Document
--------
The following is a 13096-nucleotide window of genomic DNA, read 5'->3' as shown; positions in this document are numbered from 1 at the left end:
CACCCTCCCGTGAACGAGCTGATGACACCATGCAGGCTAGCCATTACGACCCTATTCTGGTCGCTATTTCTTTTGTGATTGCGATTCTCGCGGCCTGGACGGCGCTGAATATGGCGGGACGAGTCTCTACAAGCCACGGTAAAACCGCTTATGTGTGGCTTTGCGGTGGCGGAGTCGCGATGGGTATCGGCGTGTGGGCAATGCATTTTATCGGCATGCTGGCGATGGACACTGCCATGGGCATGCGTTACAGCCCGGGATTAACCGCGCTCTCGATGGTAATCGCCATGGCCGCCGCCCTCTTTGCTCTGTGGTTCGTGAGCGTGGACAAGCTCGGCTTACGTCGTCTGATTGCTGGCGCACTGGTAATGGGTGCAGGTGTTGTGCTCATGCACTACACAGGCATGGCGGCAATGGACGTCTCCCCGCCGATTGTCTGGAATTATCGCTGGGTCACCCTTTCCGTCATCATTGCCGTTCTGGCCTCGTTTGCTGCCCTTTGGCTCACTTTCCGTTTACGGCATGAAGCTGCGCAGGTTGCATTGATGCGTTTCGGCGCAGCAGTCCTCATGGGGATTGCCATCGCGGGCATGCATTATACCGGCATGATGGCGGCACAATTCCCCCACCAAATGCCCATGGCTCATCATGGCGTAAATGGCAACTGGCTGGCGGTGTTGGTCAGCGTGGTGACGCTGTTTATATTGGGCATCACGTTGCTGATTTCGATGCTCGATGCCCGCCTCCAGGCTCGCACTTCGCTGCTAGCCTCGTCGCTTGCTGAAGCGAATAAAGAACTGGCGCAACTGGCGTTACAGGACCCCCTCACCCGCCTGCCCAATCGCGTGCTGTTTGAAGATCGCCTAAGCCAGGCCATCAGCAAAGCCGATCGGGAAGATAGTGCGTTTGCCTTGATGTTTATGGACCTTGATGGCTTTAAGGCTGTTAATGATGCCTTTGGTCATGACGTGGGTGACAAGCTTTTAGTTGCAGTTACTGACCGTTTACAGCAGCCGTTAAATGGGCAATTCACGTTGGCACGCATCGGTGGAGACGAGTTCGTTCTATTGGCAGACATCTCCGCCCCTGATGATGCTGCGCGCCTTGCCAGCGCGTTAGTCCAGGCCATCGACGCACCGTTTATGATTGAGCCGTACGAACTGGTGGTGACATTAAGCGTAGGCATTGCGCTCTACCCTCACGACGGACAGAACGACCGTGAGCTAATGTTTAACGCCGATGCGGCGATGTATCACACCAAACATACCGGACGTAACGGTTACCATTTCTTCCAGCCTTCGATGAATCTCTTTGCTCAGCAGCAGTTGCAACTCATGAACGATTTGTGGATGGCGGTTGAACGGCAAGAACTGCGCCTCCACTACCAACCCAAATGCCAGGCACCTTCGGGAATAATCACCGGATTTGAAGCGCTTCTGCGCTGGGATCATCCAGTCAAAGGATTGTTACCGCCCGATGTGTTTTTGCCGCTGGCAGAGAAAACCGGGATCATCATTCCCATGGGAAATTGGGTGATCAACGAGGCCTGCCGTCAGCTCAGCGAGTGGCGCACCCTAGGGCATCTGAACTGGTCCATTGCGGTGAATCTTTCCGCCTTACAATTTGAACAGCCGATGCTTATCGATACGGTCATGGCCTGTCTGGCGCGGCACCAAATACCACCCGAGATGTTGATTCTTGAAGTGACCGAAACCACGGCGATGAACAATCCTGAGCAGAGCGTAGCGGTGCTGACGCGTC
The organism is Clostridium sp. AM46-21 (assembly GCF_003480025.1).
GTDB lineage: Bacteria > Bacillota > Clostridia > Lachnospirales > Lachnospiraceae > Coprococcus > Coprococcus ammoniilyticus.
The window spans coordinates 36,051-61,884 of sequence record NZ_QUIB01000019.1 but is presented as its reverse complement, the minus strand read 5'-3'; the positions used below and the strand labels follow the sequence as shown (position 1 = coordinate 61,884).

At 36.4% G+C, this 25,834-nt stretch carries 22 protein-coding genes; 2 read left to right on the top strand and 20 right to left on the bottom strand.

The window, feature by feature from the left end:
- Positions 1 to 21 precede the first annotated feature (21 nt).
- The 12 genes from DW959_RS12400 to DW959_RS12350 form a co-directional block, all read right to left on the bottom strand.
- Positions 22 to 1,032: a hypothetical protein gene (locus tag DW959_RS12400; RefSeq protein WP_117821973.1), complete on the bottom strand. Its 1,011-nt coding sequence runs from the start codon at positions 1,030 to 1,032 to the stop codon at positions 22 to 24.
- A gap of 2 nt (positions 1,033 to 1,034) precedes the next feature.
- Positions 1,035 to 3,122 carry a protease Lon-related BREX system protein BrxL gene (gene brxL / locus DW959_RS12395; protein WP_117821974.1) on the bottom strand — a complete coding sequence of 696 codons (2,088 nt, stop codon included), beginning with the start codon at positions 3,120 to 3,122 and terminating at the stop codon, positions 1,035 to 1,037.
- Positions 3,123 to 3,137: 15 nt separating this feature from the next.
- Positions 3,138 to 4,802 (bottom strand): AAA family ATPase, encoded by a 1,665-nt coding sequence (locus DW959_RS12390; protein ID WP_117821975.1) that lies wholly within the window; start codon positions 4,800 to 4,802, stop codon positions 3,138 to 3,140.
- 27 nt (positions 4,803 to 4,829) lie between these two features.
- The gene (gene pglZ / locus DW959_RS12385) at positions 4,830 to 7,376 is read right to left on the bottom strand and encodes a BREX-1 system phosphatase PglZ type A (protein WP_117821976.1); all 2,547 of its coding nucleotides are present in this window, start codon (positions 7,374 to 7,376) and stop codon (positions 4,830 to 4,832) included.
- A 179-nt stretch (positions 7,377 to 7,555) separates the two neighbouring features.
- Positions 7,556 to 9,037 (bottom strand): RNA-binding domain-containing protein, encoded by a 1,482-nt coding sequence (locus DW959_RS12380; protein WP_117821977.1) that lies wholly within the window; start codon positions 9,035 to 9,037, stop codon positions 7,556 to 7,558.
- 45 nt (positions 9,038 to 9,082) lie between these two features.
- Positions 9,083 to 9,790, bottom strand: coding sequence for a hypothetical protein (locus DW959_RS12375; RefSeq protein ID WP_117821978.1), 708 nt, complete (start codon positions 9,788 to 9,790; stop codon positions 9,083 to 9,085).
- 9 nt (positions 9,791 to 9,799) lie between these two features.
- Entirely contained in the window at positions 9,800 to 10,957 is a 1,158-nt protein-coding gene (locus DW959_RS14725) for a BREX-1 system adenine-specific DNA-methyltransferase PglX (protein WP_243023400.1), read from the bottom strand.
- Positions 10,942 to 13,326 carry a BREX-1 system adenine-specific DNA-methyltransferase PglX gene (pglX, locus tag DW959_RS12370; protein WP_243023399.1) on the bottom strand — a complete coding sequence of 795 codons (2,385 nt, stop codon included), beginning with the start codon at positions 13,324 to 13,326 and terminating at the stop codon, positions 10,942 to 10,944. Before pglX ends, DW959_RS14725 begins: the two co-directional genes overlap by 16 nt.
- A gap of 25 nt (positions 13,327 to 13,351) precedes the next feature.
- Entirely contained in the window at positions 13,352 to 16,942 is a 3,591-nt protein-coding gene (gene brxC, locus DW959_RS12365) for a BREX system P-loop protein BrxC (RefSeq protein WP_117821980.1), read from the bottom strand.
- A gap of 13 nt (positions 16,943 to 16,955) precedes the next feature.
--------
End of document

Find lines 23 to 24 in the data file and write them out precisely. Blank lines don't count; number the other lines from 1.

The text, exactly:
- Positions 10,942 to 13,326 carry a BREX-1 system adenine-specific DNA-methyltransferase PglX gene (pglX, locus tag DW959_RS12370; protein WP_243023399.1) on the bottom strand — a complete coding sequence of 795 codons (2,385 nt, stop codon included), beginning with the start codon at positions 13,324 to 13,326 and terminating at the stop codon, positions 10,942 to 10,944. Before pglX ends, DW959_RS14725 begins: the two co-directional genes overlap by 16 nt.
- A gap of 25 nt (positions 13,327 to 13,351) precedes the next feature.